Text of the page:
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Euro gains as Rajoy’s waiting game pays off

The euro continued its slow ascent against the pound and US dollar this week, bouncing back ever since its July nadir of 1.20 against the greenback.


Welcome to the Pure FX account of changes in the euro exchange rate, covering the 12th to 19th of October 2012. This is intended as a brief guide to movements in the euro this week, to put you in the best position for when you exchange currencies.

Latest exchange rate changes

Pound to euro: 1.2398 to 1.2276
Pound to US dollar: 1.6036 to 1.6038
Euro to US dollar: 1.2936 to 1.306

Who would have thought it? The euro continued its slow ascent against the pound and US dollar this week, bouncing back ever since its July nadir of 1.20 against the greenback. This is chiefly as Spanish prime minister Mariano Rajoy’s strategy of simply waiting out the markets pays off, and events turn in his favour.

What’s affected the rate this week

This week both Finnish and German opposition to, if not a bailout, then a “precautionary line of credit” for Spain, lessened.

Finland’s prime minister Jyrki Katainen said in a speech in Bucharest, “I’m sure they will not need a full program like Ireland or Portugal, and instead they might need some sort of a precautionary program.”

This echoes comments from senior lawmakers in German chancellor Angela Merkel’s Christian Democratic Union, that Germany might be open to Spain receiving advance aid.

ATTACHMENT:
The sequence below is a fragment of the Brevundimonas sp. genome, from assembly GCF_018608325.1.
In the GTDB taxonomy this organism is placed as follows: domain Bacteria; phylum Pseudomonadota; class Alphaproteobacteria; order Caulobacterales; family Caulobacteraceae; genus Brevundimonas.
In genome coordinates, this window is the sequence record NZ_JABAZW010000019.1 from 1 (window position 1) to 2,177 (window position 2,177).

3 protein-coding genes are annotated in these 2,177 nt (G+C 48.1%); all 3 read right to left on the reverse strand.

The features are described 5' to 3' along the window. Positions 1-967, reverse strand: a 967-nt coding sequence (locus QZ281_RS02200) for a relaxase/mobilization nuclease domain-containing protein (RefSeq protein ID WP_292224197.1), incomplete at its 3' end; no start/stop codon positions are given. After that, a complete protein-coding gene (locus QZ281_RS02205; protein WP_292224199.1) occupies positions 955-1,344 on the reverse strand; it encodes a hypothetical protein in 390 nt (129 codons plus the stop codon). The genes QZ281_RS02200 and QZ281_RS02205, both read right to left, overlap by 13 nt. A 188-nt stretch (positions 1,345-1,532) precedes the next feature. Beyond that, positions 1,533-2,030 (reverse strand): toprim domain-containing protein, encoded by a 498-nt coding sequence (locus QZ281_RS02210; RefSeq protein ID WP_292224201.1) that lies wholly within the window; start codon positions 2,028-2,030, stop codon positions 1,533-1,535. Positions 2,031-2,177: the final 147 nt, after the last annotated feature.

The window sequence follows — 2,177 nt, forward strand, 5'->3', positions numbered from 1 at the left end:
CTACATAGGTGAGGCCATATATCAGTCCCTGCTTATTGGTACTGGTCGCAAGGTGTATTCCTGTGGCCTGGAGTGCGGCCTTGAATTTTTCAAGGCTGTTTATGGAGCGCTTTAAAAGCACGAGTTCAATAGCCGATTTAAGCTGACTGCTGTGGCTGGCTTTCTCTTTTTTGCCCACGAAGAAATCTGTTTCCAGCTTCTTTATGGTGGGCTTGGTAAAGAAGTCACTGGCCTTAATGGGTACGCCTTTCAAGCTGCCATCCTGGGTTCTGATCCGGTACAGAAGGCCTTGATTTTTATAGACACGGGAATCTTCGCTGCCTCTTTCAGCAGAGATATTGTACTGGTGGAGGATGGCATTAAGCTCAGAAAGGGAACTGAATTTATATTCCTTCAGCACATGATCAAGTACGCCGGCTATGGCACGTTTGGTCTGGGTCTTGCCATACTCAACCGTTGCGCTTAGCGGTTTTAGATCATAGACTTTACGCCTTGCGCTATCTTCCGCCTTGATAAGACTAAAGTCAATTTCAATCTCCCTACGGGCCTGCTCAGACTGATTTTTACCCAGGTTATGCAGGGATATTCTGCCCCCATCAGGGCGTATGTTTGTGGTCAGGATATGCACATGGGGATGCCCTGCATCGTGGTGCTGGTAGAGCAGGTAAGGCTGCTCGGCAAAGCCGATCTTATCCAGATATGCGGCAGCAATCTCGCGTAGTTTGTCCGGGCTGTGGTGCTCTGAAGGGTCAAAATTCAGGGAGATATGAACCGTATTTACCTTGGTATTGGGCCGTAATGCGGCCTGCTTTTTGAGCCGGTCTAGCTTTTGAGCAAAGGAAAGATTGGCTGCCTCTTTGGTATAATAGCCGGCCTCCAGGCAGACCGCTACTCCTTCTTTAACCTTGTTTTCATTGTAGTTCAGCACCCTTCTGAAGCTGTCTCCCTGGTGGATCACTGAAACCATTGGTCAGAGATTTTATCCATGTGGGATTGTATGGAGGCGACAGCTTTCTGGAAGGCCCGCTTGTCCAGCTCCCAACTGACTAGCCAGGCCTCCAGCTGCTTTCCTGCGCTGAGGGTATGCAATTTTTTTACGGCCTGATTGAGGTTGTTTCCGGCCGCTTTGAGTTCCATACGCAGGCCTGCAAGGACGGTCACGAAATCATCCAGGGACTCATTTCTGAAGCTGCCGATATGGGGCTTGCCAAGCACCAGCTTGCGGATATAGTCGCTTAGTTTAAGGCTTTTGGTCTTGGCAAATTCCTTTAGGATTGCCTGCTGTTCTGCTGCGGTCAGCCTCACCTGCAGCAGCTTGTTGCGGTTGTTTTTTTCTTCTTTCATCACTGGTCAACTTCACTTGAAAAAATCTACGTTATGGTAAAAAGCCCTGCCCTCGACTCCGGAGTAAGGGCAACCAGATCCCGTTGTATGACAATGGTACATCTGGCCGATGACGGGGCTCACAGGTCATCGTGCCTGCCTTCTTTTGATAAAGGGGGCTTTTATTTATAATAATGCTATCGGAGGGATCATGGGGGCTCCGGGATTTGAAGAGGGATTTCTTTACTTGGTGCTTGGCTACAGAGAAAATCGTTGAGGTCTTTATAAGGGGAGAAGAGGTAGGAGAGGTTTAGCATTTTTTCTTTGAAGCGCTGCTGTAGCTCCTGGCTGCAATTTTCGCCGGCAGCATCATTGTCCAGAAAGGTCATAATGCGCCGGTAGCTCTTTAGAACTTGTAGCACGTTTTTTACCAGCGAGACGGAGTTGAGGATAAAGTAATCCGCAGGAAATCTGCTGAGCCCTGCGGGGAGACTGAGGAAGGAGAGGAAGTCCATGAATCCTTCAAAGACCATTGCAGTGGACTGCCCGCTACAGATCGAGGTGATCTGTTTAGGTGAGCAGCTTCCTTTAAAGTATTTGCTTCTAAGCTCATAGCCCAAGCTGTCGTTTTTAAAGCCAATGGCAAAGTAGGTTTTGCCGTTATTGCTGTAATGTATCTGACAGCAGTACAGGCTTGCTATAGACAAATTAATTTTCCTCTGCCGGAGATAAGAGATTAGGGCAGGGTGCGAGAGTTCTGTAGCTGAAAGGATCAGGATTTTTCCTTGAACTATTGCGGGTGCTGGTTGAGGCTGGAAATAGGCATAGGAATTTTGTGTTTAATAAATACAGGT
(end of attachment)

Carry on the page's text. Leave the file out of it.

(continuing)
Elsewhere, Spain also enjoyed a stroke of good luck, as credit rating agency Moody’s defied widespread expectations by keeping Spain’s credit rating at Investment grade.

Moody’s maintained Spain’s rating at Baa3 this week, one notch beneath Junk, chiefly owing to the European Central Bank’s promise of unlimited support for Spain, should it request a bailout.

Hence, the euro rose, and events seemed to turn in Mr. Rajoy’s favour, without him lifting a finger. Perhaps there’s something to be said for his strategy of “Wait out every crisis” after all then?

What’s going to happen next

I think the euro will keep gaining. This is because, since August, there’s been a real sea change in attitudes to the Eurozone crisis.

In particular, ever since ECB President Mario Draghi unveiled his bond buying scheme, the feeling has been less one of inevitable breakup, than a crisis being overcome.

Since then, the Eurozone rescue fund (the European Stability Mechanism) has also come online, while at the present EU summit, heads of state are putting the finishing touches to the framework for a banking union.

This isn’t to say global financial confidence will return tomorrow, but there’s a lot of positive sentiment right now, and that’s driving the euro.

How this affects you

If you happen to be in Spain or Portugal right now, and wish to transfer money out of the Eurozone, these present changes are beneficial. This is because, as the euro gains, you’ll be able to enjoy a better exchange rate for whatever foreign currency you buy.

Find out more: I do hope you’ve enjoyed reading this update. To find how what I’ve talked about here will affect your euro transfers, fill in your details into the form below. I’d be delighted to answer any questions you may have.

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Peter Lavelle is an economist at foreign exchange broker Pure FX. For a free no-obligation quote regarding changing currencies, get in touch at foreign exchange specialist Pure FX.

Copyright: Peter Lavelle, Pure FX
Category: Expats
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